One of the most common mistakes I see amateur players make is the way they go about shooting break out shots. Most players eventually identify the problems associated with having one or more balls tied up in a cluster, but the most common misconception is to simply try and slam into them and see what you get. This is a dangerous way of thinking. It leaves your opportunity to win dangling by a thread. In this article I will present a few situations that come up very often, and can be applied to a multitude of shots down the road. Let’s get started.

In Diagram A, we are playing a game of 8-Ball. Our opponent has fouled and given us ball in hand and we are the stripes. There are several places to start our run, but as you can see we have one problem area. The ten ball is tied up along the rail and I would start out by breaking out that ten ball. Place the cue ball as shown to pocket the nine ball into the side pocket. Now the reason I chose this angle is to make sure that I hit the rail, then kick into the back of the four ball. The four ball will hit my ten ball and carom it off of the five ball, sending it along the dotted line shown. The cue ball should then come back out towards the middle of the table, where I have my choice of several shots to start my run out. The key here is speed control. We only want to hit the shot hard enough to drive the ten ball out to where we can make a shot. If we hit this particular shot too hard, all the balls in the cluster will be moving around and could possibly tie up or block the path of other balls. If we pay attention to where we hit the cluster, and where the balls are going, we can control all the balls and achieve more consistent results.

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Diagram A

Diagram B shows a different scenario where we have several of our stripes clustered together near the rack area.  If you had ball in hand your first instinct might be to play the eleven ball in the corner and blast the cue ball into the cluster and try to spread it apart. This is not a bad idea but it is a reckless idea.  It is very hard to know exactly where the balls will end up. I propose a different solution! On closer examination we can actually play this sequence without breaking out the balls. This is a more productive solution because we only have to control the cue ball from shot to shot, and we leave nothing to chance. If we shoot the eleven ball first and stop the cue ball, we are straight in on the twelve ball. We can now play the twelve ball in the corner as shown. Once these two balls are out of the way, we now can make the nine ball in the corner pocket and follow down a little bit for the thirteen ball in the corner. Sometimes breakouts are not even necessary. The key is to look carefully at a cluster and see if by playing one of the open balls in the cluster it will open the cluster up enough for you to maneuver around and won’t have to break open the cluster further. Remember, when you move balls around you are more likely to get into trouble.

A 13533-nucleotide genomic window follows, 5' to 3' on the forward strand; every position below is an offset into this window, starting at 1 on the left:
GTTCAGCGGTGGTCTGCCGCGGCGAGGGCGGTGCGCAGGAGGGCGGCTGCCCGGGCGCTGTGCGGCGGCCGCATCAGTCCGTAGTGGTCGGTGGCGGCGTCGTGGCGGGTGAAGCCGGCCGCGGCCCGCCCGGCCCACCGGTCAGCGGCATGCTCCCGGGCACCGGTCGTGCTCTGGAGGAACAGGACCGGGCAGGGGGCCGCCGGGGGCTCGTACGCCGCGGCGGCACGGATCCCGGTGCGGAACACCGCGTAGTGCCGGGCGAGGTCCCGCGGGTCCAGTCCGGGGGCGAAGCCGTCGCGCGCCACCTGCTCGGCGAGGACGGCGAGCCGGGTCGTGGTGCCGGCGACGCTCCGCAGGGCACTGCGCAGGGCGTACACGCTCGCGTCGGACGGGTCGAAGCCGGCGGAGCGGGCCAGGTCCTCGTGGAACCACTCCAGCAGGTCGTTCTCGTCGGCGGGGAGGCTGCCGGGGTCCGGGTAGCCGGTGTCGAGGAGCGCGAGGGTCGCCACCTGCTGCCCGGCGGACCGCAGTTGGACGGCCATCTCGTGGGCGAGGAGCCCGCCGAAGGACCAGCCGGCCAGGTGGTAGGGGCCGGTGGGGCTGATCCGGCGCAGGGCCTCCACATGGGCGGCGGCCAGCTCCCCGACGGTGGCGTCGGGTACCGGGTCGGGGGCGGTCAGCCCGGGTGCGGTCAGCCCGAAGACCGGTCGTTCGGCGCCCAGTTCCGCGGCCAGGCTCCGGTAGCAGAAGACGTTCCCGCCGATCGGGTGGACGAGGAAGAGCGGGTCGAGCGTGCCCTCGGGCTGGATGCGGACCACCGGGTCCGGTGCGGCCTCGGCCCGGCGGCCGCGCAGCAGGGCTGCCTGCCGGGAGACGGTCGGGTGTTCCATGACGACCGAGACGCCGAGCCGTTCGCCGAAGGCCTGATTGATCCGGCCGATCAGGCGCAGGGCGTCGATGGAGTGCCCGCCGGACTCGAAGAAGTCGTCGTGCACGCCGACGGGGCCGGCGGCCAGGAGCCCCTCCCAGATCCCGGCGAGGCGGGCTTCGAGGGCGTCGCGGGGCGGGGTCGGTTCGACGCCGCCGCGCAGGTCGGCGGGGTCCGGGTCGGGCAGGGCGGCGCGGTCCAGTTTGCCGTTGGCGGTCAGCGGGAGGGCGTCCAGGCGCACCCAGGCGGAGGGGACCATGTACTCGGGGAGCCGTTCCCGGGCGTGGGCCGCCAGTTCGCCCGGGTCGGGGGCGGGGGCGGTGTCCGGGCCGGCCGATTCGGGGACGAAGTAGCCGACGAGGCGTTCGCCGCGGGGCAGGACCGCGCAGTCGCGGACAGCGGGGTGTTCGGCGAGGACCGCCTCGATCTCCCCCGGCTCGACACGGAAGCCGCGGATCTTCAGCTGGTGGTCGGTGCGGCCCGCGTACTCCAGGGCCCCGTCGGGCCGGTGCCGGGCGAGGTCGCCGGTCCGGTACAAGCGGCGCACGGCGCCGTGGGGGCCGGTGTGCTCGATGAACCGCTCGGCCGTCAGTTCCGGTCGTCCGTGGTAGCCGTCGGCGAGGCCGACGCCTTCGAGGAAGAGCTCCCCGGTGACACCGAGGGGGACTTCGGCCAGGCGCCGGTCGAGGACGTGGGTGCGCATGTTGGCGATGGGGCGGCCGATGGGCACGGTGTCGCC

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Diagram B

Things to remember about break out shots:

1. Don’t just slam into the cluster
2. Use good speed control to only move the balls apart enough so that you can pocket that ball.  (the more balls you run into and move, the more trouble you can get into)
3. Analyze the cluster, sometimes we don’t even need to break them out.
If you start to look at clusters in this manner, you will have much more success with controlled break outs and cluster management.

Good Luck and keep practicing.